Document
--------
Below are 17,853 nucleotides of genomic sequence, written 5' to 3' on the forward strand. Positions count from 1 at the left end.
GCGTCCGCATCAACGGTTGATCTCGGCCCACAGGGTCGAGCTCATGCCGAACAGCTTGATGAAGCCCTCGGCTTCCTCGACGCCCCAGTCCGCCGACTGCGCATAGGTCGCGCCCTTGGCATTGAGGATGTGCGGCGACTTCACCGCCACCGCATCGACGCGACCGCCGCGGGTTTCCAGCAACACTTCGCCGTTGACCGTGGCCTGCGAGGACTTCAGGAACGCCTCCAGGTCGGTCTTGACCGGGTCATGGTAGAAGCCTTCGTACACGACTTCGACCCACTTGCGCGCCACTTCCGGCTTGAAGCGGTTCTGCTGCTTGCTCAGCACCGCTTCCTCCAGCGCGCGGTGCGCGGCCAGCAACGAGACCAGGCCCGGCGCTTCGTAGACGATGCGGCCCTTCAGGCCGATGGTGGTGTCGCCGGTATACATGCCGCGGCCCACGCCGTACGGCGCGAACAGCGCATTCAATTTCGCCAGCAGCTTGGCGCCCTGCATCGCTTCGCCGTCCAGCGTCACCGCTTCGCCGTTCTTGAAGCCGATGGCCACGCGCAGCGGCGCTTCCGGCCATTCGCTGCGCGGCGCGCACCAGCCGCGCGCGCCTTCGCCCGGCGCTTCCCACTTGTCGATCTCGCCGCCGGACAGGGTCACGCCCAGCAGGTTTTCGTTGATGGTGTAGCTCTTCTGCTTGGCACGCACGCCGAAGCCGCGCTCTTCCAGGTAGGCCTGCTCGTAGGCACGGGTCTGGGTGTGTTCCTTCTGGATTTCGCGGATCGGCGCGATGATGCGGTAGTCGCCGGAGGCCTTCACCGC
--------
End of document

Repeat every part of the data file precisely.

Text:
Below are 17,853 nucleotides of genomic sequence, written 5' to 3' on the forward strand. Positions count from 1 at the left end.
GCGTCCGCATCAACGGTTGATCTCGGCCCACAGGGTCGAGCTCATGCCGAACAGCTTGATGAAGCCCTCGGCTTCCTCGACGCCCCAGTCCGCCGACTGCGCATAGGTCGCGCCCTTGGCATTGAGGATGTGCGGCGACTTCACCGCCACCGCATCGACGCGACCGCCGCGGGTTTCCAGCAACACTTCGCCGTTGACCGTGGCCTGCGAGGACTTCAGGAACGCCTCCAGGTCGGTCTTGACCGGGTCATGGTAGAAGCCTTCGTACACGACTTCGACCCACTTGCGCGCCACTTCCGGCTTGAAGCGGTTCTGCTGCTTGCTCAGCACCGCTTCCTCCAGCGCGCGGTGCGCGGCCAGCAACGAGACCAGGCCCGGCGCTTCGTAGACGATGCGGCCCTTCAGGCCGATGGTGGTGTCGCCGGTATACATGCCGCGGCCCACGCCGTACGGCGCGAACAGCGCATTCAATTTCGCCAGCAGCTTGGCGCCCTGCATCGCTTCGCCGTCCAGCGTCACCGCTTCGCCGTTCTTGAAGCCGATGGCCACGCGCAGCGGCGCTTCCGGCCATTCGCTGCGCGGCGCGCACCAGCCGCGCGCGCCTTCGCCCGGCGCTTCCCACTTGTCGATCTCGCCGCCGGACAGGGTCACGCCCAGCAGGTTTTCGTTGATGGTGTAGCTCTTCTGCTTGGCACGCACGCCGAAGCCGCGCTCTTCCAGGTAGGCCTGCTCGTAGGCACGGGTCTGGGTGTGTTCCTTCTGGATTTCGCGGATCGGCGCGATGATGCGGTAGTCGCCGGAGGCCTTCACCGC